In terms of dates the Combined Driving is a newer sport in the U.S. horsemanship world, but in terms of history, it is not. In 1970 Prince Philip, after retiring from playing polo, developed the first International rules for Combined Driving which were set in play at the Royal Windsor Horse Show. The sport has roots in the maneuvers military teams cross country and in crowded spaces, the elegance of the days before our highways were filled with cars, and the excitement of an old western stagecoach run.
The Combined Driving sport in America grew out of the efforts of the American Driving Society which was established in 1974 to create guidelines for judging driving skills and driving horses. Until that time the Carriage Association of America placed important emphasis on the restoration and turn out carriages and horses but did not have a huge interest in how the teams were driven or how well they handled. The ADS developed rules and patterns which they submitted to AHSA (now USEF) for the rulebook in 1975/76. Then they wrote a guidelines pamphlet and pointed officials. ADS was a small group of people who were devoted to the love of driving.
Around the same time Philip Hoffman purchased a 4 in Hand and went to England where he met HRHPrince Philip who was helping to develop his new love Combined Driving. Combined Training (3 day eventing) rules were used as a structure for the new Combined Driving Event. Philip Hoffman liked this new idea and brought it back to America where he became the first president of ADS. He organized the first Combined Driving Event (CDE) in Bedminster, New Jersey. This first effort had the ripple effect and now CDE is help throughout the U.S.
The first handbook that ADS published only contained the rules for pleasure driving so the combined driving rules where published in prize lists and were not always consistent. Around 1980 the suggested FEI rules were added to ADS pamphlet.
CDE is not a huge sport like hunter/jumper or reining but the participants are dedicated horsemen and women. CDE competition offers a huge range of opportunities for participation from beginners through FEI and for all kinds of horses from minis to huge carriage horses.
Early this fall I attended CDE at the beautiful Longview Horse Park put on by the Carriage and Driving Society of Greater Kansas City. If there was ever an appropriate spot for a driving competition, Longview Horse Park is it. Longview was the home of Lula Long Combs, who bred, raised, trained and competed her champion driving horses all over the world from 1911 into the 1930s. (You can read more about this grand horsewoman in my blog post Lula Long Combs) And event at Longview combines beautiful horses, good competition, breathtaking views and historical ambiance. We were fortunate to meet up with a competitor who took us on her cross country “walk” in a gator explaining the game to us as we went. Pam had just returned from Netherlands where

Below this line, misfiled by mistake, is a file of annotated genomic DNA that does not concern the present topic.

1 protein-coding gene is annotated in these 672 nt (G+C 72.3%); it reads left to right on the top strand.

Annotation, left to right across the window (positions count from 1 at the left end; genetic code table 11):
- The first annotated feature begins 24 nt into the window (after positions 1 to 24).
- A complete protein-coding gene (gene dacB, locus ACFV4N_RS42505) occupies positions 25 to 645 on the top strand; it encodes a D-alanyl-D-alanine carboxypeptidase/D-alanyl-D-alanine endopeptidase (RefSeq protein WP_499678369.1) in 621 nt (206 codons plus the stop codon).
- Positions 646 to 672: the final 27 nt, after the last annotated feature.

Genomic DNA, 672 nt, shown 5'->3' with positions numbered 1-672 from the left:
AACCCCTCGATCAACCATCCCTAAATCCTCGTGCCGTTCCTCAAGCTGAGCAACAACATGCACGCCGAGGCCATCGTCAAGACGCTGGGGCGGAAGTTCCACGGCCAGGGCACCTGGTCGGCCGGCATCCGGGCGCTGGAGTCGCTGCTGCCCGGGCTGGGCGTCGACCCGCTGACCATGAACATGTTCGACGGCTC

she’d competed in a Para equestrian CDE. A former eventer, Pam had MS. She told me that as long as “they” could get you in a cart you could keep going in CDE!
Not unlike a 2 day CT, this CDE had the dressage and the agility tests running simultaneously. The first thing you notice about the dressage test is the huge arena, which makes sense when you consider a horse or horses and carriage have to navigate this area following a prescribed test. At 40 x 80 meters it is twice the size of the small 20 x 40 meter dressage arena used for eventing. In dressage the horse is tested for obedience and suppleness while the rider is scored on their skills. Just like eventing tests there are multiple levels of dressage tests and each horse is scored according to its level and division. Turn out is elegant for dressage.
The agility test (called Cones) for CDE is comparable to stadium jumping in eventing only the driver must maneuver the horse through a series of “gates” which are defined by cones with balls on top of them. As the horse progresses up the levels in his career the space between these cones becomes less. The slightest bump will cause a ball to fall from a cone which adds 5 points to the score and just like eventing, low score wins. There can be up to 20 sets of cones or gates to navigate.
After a section that is quite like the old roads and tracks, comes the marathon which is the cross country equivalent for CDE. And just like eventing, the marathon brings out the competitive best. Off come the elegant black and whites from dressage and on go the colors, the helmets and the high powered tough terrain vehicles. The obstacles are called hazards and the drivers weave their horses in and out up to 6 different gates, labeled with letters. The hazards must be completed in a certain time which has to be balanced with overall time. Sometimes you wonder how the horses make the turns or how their navigators stay on. The navigator is a person who stands on the back of the carriage and helps the driver with directions They are also very helpful for weight displacement on fast turns! And just like in eventing we stationed ourselves by the water hazard.
The internet is loaded with information about CDE. I’ve included links to a few but a quick search will reveal many more sites. And don’t forget to visit you tube for exciting videos of CDE coast to coast and all over the world, or take a look at the two below. And if you compete in this exciting sport write and tell me about it. Send a picture, too!
Thanks for reading U.S. Horsemanship!